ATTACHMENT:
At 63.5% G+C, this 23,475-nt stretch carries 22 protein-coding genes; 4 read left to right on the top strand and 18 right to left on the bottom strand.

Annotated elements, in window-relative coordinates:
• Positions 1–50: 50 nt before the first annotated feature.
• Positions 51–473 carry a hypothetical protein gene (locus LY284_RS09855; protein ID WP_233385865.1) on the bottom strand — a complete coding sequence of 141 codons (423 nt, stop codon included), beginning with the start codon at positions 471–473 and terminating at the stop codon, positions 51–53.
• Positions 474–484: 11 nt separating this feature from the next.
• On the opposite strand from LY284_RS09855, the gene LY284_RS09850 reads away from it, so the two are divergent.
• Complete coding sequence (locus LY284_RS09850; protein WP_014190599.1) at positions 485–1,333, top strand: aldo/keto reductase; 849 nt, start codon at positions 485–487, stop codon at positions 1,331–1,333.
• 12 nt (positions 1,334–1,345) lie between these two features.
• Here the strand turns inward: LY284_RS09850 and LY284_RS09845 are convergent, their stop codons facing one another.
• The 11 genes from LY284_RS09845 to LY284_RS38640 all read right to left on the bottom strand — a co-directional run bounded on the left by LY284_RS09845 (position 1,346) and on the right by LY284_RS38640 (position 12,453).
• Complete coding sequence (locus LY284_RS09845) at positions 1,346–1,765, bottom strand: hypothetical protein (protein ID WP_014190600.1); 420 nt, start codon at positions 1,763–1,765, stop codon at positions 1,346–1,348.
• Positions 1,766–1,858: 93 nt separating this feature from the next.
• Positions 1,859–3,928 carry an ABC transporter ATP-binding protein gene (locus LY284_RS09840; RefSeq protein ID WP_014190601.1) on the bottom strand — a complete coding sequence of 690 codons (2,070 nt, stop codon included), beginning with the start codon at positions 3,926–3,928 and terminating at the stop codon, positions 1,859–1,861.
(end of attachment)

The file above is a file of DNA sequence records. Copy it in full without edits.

At 63.5% G+C, this 23,475-nt stretch carries 22 protein-coding genes; 4 read left to right on the top strand and 18 right to left on the bottom strand.

Annotated elements, in window-relative coordinates:
• Positions 1–50: 50 nt before the first annotated feature.
• Positions 51–473 carry a hypothetical protein gene (locus LY284_RS09855; protein ID WP_233385865.1) on the bottom strand — a complete coding sequence of 141 codons (423 nt, stop codon included), beginning with the start codon at positions 471–473 and terminating at the stop codon, positions 51–53.
• Positions 474–484: 11 nt separating this feature from the next.
• On the opposite strand from LY284_RS09855, the gene LY284_RS09850 reads away from it, so the two are divergent.
• Complete coding sequence (locus LY284_RS09850; protein WP_014190599.1) at positions 485–1,333, top strand: aldo/keto reductase; 849 nt, start codon at positions 485–487, stop codon at positions 1,331–1,333.
• 12 nt (positions 1,334–1,345) lie between these two features.
• Here the strand turns inward: LY284_RS09850 and LY284_RS09845 are convergent, their stop codons facing one another.
• The 11 genes from LY284_RS09845 to LY284_RS38640 all read right to left on the bottom strand — a co-directional run bounded on the left by LY284_RS09845 (position 1,346) and on the right by LY284_RS38640 (position 12,453).
• Complete coding sequence (locus LY284_RS09845) at positions 1,346–1,765, bottom strand: hypothetical protein (protein ID WP_014190600.1); 420 nt, start codon at positions 1,763–1,765, stop codon at positions 1,346–1,348.
• Positions 1,766–1,858: 93 nt separating this feature from the next.
• Positions 1,859–3,928 carry an ABC transporter ATP-binding protein gene (locus LY284_RS09840; RefSeq protein ID WP_014190601.1) on the bottom strand — a complete coding sequence of 690 codons (2,070 nt, stop codon included), beginning with the start codon at positions 3,926–3,928 and terminating at the stop codon, positions 1,859–1,861.